Berezovsky first caught world attention when he debuted on Forbes first list of Russia’s richest tycoons, in 1997. His wealth then was listed at over $3 billion. The previous year he had been the subject of a scathing article by Forbes investigative reporter Paul Klebnikov, entitled “Godfather of the Kremlin.” In 2000, Klebnikov expanded his article into a book, Godfather of the Kremlin: Boris Berezovsky and the Looting of Russia, which detailed the massive corruption and mafia-style violence that were endemic among the Yeltsin-Berezovsky circle of associates who were dividing the spoils and running the “new Russia.”

Berezovsky was a top power broker, a kingmaker and kingbreaker. He helped engineer the succession from Yeltsin to Putin. However, Putin, the KGB/FSB chief, was determined to be the power broker in Russia and was not about to brook competition from the nouveau superrich magnates who had become known as Russia’s “oligarchs.”

One by one, the oligarchs who didn’t fall into line behind Putin either went to prison, fled the country — or were murdered. Mikhail Khodorkovsky and Platon Lebedev are two of the most well known Russian former billionaires languishing in prison. Shabtai Kalmanovich was gunned down in Moscow. Berezovsky is one of the best known examples of the oligarchs who fled Russia — most of whom sought asylum either in England or Israel. Berezovsky left Russia for England in 2000 and has lived with the knowledge that the Kremlin’s assassins could still reach him, despite his bodyguards and the security measures of his huge estate.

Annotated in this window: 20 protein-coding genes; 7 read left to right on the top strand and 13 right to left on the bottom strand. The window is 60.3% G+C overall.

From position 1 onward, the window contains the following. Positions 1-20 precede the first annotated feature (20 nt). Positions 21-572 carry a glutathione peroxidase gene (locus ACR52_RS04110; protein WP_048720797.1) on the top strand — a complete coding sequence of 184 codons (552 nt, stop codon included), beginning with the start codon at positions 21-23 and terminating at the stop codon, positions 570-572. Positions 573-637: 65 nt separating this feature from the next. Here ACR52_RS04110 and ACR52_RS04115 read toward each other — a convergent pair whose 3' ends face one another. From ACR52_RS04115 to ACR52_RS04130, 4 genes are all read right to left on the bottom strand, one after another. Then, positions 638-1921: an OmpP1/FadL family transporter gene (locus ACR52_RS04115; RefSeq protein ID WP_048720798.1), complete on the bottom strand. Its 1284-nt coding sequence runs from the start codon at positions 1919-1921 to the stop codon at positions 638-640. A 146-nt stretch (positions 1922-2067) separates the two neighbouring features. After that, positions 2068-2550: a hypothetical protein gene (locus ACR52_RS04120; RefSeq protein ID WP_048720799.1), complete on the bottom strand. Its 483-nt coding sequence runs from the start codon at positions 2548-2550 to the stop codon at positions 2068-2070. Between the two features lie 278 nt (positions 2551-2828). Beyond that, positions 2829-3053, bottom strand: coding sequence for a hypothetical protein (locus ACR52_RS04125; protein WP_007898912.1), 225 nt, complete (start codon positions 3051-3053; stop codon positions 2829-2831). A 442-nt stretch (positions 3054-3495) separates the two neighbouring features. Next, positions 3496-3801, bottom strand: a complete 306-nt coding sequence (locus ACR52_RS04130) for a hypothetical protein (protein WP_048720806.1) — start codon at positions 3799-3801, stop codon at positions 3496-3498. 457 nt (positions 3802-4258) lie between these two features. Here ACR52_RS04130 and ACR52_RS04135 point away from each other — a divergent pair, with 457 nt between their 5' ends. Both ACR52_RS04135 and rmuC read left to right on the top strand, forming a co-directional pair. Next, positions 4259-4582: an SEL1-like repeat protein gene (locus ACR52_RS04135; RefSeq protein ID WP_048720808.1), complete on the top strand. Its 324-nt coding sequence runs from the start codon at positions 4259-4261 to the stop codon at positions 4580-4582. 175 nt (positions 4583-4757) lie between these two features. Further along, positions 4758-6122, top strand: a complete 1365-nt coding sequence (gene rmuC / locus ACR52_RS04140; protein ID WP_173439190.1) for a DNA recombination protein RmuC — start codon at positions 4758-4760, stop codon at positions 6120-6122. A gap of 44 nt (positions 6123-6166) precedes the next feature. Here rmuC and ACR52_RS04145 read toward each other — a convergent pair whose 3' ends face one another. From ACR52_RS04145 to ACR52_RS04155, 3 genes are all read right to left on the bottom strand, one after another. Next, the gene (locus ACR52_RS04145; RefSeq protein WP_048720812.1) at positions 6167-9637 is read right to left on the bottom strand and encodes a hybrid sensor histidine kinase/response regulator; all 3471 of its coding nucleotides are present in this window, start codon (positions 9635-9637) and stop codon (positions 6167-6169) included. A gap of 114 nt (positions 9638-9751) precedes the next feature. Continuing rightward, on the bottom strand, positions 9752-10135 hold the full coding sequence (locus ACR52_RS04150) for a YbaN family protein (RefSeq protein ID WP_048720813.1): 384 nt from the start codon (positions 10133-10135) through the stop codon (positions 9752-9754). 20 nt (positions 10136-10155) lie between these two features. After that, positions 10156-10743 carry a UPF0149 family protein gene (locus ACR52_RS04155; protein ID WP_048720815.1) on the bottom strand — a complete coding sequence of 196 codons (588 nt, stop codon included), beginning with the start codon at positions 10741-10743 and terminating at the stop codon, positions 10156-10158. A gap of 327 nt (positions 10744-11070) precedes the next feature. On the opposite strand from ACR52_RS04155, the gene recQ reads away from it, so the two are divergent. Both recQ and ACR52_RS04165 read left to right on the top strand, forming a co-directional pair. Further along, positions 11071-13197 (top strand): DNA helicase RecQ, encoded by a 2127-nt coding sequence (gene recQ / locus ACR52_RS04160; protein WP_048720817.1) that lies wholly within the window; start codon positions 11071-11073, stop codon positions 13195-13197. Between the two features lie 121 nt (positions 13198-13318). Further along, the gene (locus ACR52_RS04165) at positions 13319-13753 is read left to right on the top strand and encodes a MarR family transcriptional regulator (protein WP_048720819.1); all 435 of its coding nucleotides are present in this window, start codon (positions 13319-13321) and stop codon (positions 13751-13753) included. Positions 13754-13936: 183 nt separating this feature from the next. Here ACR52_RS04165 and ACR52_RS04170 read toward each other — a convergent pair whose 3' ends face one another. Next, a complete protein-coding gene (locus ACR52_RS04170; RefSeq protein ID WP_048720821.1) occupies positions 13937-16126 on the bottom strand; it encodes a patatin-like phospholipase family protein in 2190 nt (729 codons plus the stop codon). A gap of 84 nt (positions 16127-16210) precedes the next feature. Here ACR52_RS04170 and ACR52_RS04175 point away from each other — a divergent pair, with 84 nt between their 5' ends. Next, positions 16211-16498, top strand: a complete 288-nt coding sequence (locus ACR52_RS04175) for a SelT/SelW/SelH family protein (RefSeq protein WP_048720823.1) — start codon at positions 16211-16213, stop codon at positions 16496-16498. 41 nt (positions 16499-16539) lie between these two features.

A couple of Berezovsky’s fellow Russian expatriates living near him in Surrey also died “mysteriously.” Bloomberg Businessweek reported:

In December 2007, Georgian billionaire Arkady “Badri” Patarkatsishvili—who, like Berezovsky, initially supported Putin and went into exile after Putin’s election — told the Sunday Times there was an assassination plot against him orchestrated by the Kremlin. He died a little more than a month later at his Surrey mansion of what pathologists concluded was a heart attack. In November 2012, Russian whistle-blower Alexander Perepilichnyy, who had been helping Swiss authorities uncover a money-laundering scheme by Russian officials, dropped dead while jogging outside his Surrey home, also of an apparent heart attack.

Of course, the KGB has great expertise and long experience in the art of assassination by “natural means,” including poisons that can cause a heart attack, while being very difficult to detect. This was first brought to light in 1961, when KGB assassin Bogdan Stashinskiy defected to the West and revealed that he had killed Ukrainian emigré writer Lev Rebet in 1957 and Ukrainian emigré leader Stepan Bandera in 1959. Both of the men had been killed in Munich and both hits had been made to look like heart attacks. Many refinements and variations in the “process,” it can be presumed, have been developed since then.

"The Party's Gold"